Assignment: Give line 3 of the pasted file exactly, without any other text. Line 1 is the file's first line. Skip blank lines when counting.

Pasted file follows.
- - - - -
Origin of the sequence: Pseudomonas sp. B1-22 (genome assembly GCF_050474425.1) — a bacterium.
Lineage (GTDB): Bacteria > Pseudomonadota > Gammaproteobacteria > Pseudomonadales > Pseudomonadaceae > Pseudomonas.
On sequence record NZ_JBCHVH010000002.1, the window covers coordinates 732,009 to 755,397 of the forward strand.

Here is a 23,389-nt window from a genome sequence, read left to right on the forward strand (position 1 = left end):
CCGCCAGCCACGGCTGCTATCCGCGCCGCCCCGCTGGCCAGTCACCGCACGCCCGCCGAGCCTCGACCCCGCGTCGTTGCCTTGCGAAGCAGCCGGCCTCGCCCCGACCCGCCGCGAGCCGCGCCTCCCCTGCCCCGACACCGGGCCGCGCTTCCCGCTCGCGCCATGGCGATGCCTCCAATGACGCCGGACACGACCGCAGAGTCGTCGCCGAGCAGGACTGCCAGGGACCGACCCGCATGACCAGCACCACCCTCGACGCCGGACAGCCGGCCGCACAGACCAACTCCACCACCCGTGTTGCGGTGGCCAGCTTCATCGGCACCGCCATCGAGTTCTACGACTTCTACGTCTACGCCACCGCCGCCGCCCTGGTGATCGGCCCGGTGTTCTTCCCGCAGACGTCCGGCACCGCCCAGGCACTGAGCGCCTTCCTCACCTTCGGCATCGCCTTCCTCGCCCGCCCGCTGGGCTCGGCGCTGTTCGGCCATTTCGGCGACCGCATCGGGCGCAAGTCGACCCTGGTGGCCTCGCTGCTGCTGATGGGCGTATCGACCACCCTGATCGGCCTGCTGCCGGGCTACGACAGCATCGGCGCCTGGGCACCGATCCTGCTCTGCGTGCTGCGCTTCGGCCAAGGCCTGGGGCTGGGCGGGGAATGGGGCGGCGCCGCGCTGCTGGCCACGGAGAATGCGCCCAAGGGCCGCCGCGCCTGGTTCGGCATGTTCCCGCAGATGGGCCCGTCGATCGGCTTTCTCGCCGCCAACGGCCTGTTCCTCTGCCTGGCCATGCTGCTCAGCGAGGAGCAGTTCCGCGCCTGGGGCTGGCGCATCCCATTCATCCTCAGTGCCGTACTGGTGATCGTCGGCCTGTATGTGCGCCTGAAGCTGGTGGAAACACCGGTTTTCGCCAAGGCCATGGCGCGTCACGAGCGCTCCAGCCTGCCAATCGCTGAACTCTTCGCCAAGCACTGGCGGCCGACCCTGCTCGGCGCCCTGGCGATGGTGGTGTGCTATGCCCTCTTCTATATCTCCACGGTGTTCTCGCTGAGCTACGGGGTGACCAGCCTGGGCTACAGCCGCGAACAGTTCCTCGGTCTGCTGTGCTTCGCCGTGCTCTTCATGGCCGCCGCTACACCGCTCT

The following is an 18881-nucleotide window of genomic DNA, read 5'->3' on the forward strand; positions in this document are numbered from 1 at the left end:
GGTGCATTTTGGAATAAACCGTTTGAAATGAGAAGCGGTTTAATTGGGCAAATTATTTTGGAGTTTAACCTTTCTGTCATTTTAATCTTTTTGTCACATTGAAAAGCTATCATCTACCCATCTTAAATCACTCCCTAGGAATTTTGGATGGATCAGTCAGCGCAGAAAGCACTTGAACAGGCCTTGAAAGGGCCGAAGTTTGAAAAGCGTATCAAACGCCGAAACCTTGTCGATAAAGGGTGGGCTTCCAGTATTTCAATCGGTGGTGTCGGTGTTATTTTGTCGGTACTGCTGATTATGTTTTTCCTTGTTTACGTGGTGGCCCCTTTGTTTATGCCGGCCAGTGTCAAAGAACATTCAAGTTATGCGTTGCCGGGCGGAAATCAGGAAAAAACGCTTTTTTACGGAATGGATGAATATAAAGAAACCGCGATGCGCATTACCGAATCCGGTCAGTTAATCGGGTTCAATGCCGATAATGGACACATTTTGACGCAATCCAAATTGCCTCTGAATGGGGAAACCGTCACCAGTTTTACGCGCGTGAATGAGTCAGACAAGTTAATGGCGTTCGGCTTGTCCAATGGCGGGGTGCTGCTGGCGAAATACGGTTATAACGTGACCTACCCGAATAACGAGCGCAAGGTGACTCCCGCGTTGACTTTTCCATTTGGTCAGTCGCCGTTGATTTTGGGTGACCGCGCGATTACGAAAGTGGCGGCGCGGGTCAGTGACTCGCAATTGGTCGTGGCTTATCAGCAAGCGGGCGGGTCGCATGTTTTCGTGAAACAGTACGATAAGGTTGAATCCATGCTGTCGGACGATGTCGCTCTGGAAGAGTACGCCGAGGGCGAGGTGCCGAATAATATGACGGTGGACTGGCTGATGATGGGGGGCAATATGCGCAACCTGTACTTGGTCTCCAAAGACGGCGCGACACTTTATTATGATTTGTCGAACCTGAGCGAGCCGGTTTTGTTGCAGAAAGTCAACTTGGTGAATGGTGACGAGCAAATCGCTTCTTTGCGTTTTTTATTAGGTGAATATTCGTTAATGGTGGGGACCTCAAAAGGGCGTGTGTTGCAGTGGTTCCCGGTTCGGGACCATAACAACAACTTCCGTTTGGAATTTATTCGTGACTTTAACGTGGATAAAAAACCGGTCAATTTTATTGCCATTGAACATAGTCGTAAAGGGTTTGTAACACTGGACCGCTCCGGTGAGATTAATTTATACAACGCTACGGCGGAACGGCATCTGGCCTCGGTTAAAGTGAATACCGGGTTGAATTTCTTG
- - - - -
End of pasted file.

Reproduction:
On sequence record NZ_JBCHVH010000002.1, the window covers coordinates 732,009 to 755,397 of the forward strand.